While this is a workable option, it does require planning and dedication, and you'll need to align your workouts to your diet.
Monday – low carbs, train hard
Tuesday – low carbs, train hard
Wednesday – low carbs, train hard
Thursday – low carbs, no training
Friday – low carbs, train hard to deplete glycogen stores. Eat carbs after training
Saturday – high carbs, no training
Sunday – low carbs, no/light trainingMonday – low carbs, train hard, etc.
Your carbed-up workouts at the start of the week will feel great. You'll have lots of strength and energy. However, as you deplete your glycogen stores and descend into ketosis, your workouts will get harder.
The last workout of the week will be especially tough. While CKD can work, it requires a disciplined approach to both training and nutrition.
Eating out on keto
One of the most challenging aspects of the keto diet is eating out. The keto diet is unusual enough that very few restaurants will offer keto-friendly meals.
Does that mean you can’t eat out on keto? Absolutely not. You will, however, need to order carefully and exercise some self-control.
To eat out and stay in ketosis, follow these rules:
1. Turn down bread and breadsticks – don’t even have them on your table in case you are unable to resist temptation. Send them away before your willpower fails.
2. Stick to protein and vegetable dishes – you can’t go wrong on keto is you mostly eat meat or fish and vegetables. Add some healthy fats such as olive oil, and you have the perfect keto meal.
3. Avoid most sauces – sauces are often thickened with flour and flour contains carbs. If in doubt, ask your server about the ingredients in your food. Replace sauce with mayonnaise, which is made from keto-friendly eggs and olive oil.
3. Avoid most sauces – sauces are often thickened with flour and flour contains carbs. If in doubt, ask your server about the ingredients in your food. Replace sauce with mayonnaise, which is made from keto-friendly eggs and olive oil.
4. For dessert, have the cheeseboard – most desserts contain sugar and carbs. If you are still hungry after your meal, order the cheeseboard but without bread or crackers. Cheese is high in fat and protein, making it ideal for the keto diet.
5. If you must drink alcohol, have light beer or spirits – cocktails, dark beers, wine, and spirits with mixers are usually high in carbs and sugar. Avoid these beverages and stick to spirits without mixers or made with diet sodas. Light beers are also very low in carbs.
Be warned, the alcohol can reduce your willpower, and more than 1-2 drinks may kick you out of ketosis. By all means, have one drink but stick to diet soda or water the rest of the time.
6. Choose your restaurant wisely – when it comes to keto, some restaurants are better than others. For example, American Chinese food is often deep-fried and coated in breadcrumbs and comes with rice or noodles.
In contrast, traditional Chinese food uses more vegetables and tends to be lower in carbs. Mexican food can be tricky because beans, corn chips, tortillas, and many other Mexican staples are high in carbs.
If possible, view the menu online before you go to your chosen restaurant to make sure you will be able to find appropriate food to order.
Get some idea about How to do Vegetarian Ketogenic Diet.
Sample Keto Diet Eating Plan
As you now know, the keto diet is based on eating very few carbs, moderate amounts of protein, and a lot of dietary fat. But what does that look like in real life? And can you still eat tasty food while following the keto diet?
Here is a sample plan so that you can see exactly what you can expect to eat on the keto diet. Note: this eating plan is for the standard keto diet, and not one of its variations, e.g., the cyclic ketogenic diet.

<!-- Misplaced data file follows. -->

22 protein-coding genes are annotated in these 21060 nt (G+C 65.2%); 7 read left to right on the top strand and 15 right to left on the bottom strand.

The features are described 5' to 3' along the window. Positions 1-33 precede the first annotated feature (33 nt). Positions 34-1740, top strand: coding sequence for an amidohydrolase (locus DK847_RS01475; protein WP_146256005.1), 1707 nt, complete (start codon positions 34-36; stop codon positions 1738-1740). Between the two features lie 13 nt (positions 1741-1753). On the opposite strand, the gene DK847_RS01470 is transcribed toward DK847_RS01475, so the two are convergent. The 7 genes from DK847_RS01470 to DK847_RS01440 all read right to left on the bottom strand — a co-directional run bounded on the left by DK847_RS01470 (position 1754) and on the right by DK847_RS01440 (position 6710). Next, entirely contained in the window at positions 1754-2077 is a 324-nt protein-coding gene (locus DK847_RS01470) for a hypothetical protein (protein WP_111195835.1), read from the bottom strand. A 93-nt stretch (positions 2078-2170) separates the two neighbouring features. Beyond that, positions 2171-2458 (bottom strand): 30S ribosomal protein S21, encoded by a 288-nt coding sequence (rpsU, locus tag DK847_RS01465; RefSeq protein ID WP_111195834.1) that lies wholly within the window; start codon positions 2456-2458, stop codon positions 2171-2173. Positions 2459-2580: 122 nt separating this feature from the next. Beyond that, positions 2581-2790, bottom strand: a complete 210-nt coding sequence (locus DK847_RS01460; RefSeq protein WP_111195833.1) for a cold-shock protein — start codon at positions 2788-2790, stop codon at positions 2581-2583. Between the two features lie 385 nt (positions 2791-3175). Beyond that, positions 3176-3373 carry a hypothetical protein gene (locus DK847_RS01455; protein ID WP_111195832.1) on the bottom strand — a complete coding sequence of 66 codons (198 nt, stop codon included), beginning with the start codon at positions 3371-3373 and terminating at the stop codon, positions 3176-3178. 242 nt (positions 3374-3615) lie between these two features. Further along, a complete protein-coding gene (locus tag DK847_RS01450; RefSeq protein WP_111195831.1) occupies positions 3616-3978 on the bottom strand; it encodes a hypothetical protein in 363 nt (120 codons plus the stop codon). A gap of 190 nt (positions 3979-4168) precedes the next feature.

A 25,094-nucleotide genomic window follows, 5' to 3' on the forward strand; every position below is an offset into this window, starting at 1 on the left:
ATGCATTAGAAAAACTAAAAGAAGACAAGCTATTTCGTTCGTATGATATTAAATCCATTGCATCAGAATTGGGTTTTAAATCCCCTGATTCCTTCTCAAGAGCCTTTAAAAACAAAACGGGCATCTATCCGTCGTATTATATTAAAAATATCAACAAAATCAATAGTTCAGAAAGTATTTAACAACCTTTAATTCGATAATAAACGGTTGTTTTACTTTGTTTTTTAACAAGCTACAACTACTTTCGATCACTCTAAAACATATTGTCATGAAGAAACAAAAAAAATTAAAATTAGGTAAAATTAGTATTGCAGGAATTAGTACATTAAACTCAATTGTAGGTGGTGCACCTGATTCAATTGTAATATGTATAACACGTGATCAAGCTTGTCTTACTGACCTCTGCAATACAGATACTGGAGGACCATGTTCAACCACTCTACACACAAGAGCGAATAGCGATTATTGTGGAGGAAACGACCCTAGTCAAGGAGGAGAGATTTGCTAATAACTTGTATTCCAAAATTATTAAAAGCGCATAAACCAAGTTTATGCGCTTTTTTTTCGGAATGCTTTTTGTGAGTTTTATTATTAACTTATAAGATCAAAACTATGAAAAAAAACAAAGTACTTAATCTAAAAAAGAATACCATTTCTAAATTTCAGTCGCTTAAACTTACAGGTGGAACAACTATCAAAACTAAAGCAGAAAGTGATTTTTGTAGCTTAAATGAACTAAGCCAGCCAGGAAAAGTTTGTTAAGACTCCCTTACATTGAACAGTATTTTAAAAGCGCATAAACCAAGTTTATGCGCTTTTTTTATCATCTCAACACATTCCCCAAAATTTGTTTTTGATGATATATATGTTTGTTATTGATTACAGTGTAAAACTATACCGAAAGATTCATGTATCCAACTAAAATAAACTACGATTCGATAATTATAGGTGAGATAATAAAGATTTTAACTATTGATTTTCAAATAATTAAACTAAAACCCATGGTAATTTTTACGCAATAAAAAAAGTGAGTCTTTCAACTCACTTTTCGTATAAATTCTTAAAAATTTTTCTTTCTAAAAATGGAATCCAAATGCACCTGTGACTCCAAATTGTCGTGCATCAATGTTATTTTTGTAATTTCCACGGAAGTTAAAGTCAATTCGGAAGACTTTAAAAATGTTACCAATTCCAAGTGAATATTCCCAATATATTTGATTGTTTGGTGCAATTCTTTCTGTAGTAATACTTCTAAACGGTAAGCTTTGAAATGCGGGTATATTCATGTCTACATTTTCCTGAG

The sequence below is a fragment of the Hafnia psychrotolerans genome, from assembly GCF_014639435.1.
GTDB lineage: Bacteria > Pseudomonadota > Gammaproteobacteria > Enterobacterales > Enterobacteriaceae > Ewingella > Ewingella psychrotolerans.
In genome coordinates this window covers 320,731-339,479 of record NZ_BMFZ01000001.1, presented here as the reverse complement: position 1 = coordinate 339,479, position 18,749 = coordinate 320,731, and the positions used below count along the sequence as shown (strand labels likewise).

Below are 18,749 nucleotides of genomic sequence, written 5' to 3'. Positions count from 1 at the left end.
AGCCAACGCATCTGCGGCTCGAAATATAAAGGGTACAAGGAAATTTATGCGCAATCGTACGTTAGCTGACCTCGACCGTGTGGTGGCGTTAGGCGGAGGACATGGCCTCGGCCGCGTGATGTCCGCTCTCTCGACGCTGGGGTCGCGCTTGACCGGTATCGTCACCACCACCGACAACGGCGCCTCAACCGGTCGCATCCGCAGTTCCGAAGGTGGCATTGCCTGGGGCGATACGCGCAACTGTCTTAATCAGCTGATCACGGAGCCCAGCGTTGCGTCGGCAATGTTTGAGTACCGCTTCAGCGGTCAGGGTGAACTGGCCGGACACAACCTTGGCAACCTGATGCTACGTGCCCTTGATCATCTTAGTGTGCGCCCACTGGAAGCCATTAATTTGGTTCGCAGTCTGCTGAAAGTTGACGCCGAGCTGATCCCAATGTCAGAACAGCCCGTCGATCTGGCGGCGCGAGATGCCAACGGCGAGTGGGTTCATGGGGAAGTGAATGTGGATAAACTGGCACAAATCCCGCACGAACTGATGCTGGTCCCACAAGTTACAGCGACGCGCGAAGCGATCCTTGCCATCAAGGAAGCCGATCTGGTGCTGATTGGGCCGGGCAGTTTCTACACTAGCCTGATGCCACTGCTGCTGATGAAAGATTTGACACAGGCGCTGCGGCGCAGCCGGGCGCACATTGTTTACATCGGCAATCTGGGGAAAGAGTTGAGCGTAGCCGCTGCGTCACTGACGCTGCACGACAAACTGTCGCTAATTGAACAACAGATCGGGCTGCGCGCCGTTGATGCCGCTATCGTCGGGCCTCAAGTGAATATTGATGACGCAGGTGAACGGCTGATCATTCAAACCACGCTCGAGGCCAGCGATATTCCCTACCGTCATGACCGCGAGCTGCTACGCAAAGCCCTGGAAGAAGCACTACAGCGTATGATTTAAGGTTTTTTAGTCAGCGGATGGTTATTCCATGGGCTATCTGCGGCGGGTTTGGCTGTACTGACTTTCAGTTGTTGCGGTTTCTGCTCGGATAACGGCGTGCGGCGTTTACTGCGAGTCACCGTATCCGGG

Breakfast – two eggs fried in butter served with sautéed spinach
Lunch – a grass-fed burger (without bun) served with a salad, avocado, and olive oil dressing
Dinner – grilled white fish fillet served with green beans and faux rice made with grated cauliflower
Breakfast – mushroom and spinach omelet
Lunch – large tuna salad with mayonnaise dressingDinner – roast chicken, broccoli, carrots, and gravy
Breakfast – roasted bell peppers stuffed with ground beef and cheese
Lunch – egg and avocado salad with arugula and blue cheese dressingDinner – steak and oven-baked Mediterranean veggies
Breakfast – chia seed pudding made with coconut milk and chopped walnuts
Lunch – chicken Caesar salad without croutons
Dinner – grilled salmon with roasted cauliflower and broccoli florets
Breakfast – coddled eggs and grilled bacon with sautéed mushrooms
Lunch – cheese and ham wraps made with lettuce leaves instead of tortilla
Dinner – coconut chicken curry served with grated cauliflower
Breakfast – full-fat Greek yogurt and chopped nuts
Lunch – steak salad bowl with cheese and salsa
Dinner – grilled pork chops with a medley of grilled vegetables
Breakfast – vegetable frittata
Lunch – cold cuts, mixed raw veggies, and olive oil dip
Dinner – meatballs with zucchini noodles and parmesan cheese
What about snacks?
Once you have entered ketosis, you should find that you are no longer hungry and that your energy levels are stable. After all, you have more than enough body fat to use for ketone production.
That being said, you may still want to eat snacks between meals. Good keto snack options include:
So, is the keto diet right for you?
The keto diet can help you lose fat quickly, but it is not always easy to live with. Unlike diets that rely on calorie restriction alone, even a small cheat or slip-up will prevent the keto diet from working its magic.
It can also affect your exercise performance, especially if you enjoy high-intensity workouts.
But, if you have strong willpower, don’t mind giving up carbs, and are happy to follow a very prescriptive diet, keto can work for you.
If you need more flexibility and variety in your diet, keto is not for you, and you should look for a less regimented weight loss plan to follow.